What you plant depends on the amount of space in your garden, However here are some herbs which you can grow in your home even in small space.
Consumption of these freshly grown herbs & plants in your home garden will add on blood glucose control along with medicines prescribed by doctors.
Spring, summer, and fall Sowing the Fenugreek Seeds First you have to buy the fenugreek seeds. Indian grocery Stores keep both the fenugreek powder and seeds. To grow fenugreek plants, buy fenugreek seeds.
As you begin (or continue) gardening, keep the following actionable tips in mind.
The advantages of a diabetes-friendly garden include exercise, stress relief, and fresh food on your plate. If you don’t have one yet, get started today, and enjoy all of its benefits.
Aloe vera plants grow best in tropical countries. It is where they originated in the first place. Although they grow best in the tropics, they can still grow in countries where the freezing temperature of winter is ruling. If you are from a tropical country, we suggest that you grow your aloe vera plant outdoors. If you are from a country where winter is ongoing, we suggest you grow the aloe vera plant indoors.
Aloe vera plants do grow faster outside but they can still grow beautifully inside the house. You may eventually grow it outdoors in the warmer months of spring and summer. If it is cold outside, I suggest growing them indoors and follow the proper caring tips.
For your aloe preparation, you will need to prepare a wide pot and a soil mix that is made specifically for succulents. Aloe vera plants love a soil mix that drains well. This might sound challenging, but I’ve found it quite simple to do. You can make a combination of cactus soil, potting soil, and sand.
The pot should also have a large drainage hole. Ideally, the hole should have a diameter of two to three inches. In addition, it is better to have a wide pot than a deep pot so that the roots can spread out.
Generally, the fall or spring is the right planting season for garlic outdoors in your gardens but if want to grow them indoors then you can try to plant it anytime in the year. If planted properly and with good care you can enjoy your home grown garlic anytime.
It is better to look for a container that is 8 to 10 inches deep. And if you plan to grow garlic greens, then plant the cloves close to each other. But, if you are planning to grow garlic bulbs then you need to maintain a 4-inch gap between each clove. Make sure that your container has drainage holes in the bottom.
In the spring, as warmer temperatures come, shoots will emerge through the ground.
Cut off any flower shoots that emerge in spring. These may decrease bulb size.
Fertilize garlic in the early spring by side dressing with a nitrogen-heavy fertilizer such as blood meal, chicken manure, or a store-bought pelleted fertilizer.
Fertilize again just before the bulbs begin to swell in response to lengthening daylight (usually early May in most regions).
Weeds should not be a problem until spring. However, keep the planting site well weeded. Garlic doesn’t do well with competition—it needs all available nutrients!
Garlic is a heavy feeder which requires adequate levels of nitrogen. Fertilize more if you see yellowing leaves.
Water every 3 to 5 days during bulbing (mid-May through June). If May and June are very dry, irrigate to a depth of two feet every eight to 10 days. As mid-June approaches, taper off watering.
Collards are a good source of niacin that helps to reduce high cholesterol and reduce the threat of getting diabetes. As with most all veggie, collards have a very low glycemic index-slow release carbohydrates and no quick sugar spikes. Studies have shown that type 1 diabetics who consume high-fibre diets have lower blood glucose levels and type 2 diabetics may have improved blood sugar, lipids and insulin levels. One cup of boiled collard greens provides about 8 grams of fibre. The Dietary Guidelines for Americans recommends 21-25 g/day for women and 30-38 g/day for men.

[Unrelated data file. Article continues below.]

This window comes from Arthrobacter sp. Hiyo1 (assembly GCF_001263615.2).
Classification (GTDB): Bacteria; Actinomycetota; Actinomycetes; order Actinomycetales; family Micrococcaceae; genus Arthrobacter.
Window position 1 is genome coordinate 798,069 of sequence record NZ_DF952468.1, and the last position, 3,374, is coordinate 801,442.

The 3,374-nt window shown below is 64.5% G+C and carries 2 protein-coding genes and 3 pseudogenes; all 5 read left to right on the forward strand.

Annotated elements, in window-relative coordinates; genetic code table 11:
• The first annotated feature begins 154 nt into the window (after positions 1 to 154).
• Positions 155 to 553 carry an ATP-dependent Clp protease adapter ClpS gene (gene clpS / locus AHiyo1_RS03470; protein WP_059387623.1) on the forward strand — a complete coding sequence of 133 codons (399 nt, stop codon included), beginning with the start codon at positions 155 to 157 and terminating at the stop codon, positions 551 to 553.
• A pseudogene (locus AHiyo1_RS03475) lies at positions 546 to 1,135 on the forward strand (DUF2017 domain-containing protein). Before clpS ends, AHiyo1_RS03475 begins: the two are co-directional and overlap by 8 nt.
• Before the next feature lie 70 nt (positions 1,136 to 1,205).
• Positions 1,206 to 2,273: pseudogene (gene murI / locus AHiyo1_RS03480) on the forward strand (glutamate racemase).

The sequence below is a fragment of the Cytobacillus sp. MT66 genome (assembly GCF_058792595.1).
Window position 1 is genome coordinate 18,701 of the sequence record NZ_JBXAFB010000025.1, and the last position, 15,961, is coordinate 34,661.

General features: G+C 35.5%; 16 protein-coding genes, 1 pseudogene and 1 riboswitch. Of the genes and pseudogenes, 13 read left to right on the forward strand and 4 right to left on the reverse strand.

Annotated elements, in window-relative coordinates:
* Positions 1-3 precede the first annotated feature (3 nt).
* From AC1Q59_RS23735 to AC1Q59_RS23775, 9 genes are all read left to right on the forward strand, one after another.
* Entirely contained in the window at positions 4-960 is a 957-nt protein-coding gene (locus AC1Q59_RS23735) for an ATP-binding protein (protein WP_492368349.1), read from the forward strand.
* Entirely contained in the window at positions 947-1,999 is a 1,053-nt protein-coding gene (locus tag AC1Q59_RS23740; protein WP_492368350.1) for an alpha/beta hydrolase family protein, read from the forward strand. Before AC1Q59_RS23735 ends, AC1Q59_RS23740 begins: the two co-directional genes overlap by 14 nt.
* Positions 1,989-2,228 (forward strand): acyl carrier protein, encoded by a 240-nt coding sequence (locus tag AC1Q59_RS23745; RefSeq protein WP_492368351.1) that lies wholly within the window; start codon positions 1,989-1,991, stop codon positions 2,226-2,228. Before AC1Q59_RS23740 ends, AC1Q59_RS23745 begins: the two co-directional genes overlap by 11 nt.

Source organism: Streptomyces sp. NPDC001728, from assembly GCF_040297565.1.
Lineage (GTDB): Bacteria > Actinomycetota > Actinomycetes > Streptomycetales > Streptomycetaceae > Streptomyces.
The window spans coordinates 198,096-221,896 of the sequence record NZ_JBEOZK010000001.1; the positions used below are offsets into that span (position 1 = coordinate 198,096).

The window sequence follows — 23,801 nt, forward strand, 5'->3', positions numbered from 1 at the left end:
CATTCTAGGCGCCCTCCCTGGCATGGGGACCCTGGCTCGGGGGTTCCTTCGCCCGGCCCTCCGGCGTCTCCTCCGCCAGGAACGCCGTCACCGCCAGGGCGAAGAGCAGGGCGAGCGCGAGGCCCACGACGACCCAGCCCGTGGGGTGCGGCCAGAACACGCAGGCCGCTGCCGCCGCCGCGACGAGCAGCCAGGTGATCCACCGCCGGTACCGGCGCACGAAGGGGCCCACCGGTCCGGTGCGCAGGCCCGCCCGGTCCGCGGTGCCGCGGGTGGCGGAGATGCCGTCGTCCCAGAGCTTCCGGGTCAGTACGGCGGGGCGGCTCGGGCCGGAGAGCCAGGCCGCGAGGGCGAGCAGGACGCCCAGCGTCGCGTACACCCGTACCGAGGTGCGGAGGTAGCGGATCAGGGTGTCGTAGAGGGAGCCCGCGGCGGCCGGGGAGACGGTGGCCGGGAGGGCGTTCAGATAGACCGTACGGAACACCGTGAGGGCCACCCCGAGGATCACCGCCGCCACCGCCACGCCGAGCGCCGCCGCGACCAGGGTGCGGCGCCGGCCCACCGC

Collard greens also contain an antioxidant known as alpha-lipoic acid, which has been shown to lower glucose levels, increase insulin sensitivity and prevent oxidative stress-induced changes in patients with diabetes. Studies on alpha-lipoic acid have also shown decreases in peripheral neuropathy and/or autonomic neuropathy in diabetics
Fill a small pot with a mix of potting soil and compost Look for a small pot that’s about 4–6 inches (10–15 cm) tall and 3–4 inches (7.6–10.2 cm) wide for starting your curry leaf plant. Make a potting mix that’s 60% potting soil and 40% compost so your plant gets enough nutrients while it’s growing. Combine the soil and compost thoroughly until it’s thoroughly mixed together.
Push a curry leaf plant seed 1⁄2 in (1.3 cm) into the potting mix. Push your thumb into the center of the soil so it makes a hole that’s 1⁄2 inch (1.3 cm) deep. Take a single seed for a curry leaf plant and drop it into the hole you just made. Push some of the potting mix back into the hole to cover the seed, and compact it slightly so it’s pressed against the seed.
Water the soil thoroughly until you see it come out of the drainage holes. After you’ve placed the seed in the soil, use a watering can to wet the soil so the roots can start growing. If there’s standing water on top of the soil, wait for it to absorb deeper before adding more water. As soon as the water starts coming out of the drainage holes at the bottom of the pot, then stop watering the plant.
Put the pot in an area that gets at least 6 hours of sunlight per day. After you’ve watered your seeds, set them near a south-facing window so they can get sunlight throughout the day. If you have weather that’s above 32 °F (0 °C), you can also keep the pot outside for the plant to grow. Make sure the plant gets full sun, or 6-8 hours, during the day, or else it won’t produce strong shoots or leaves.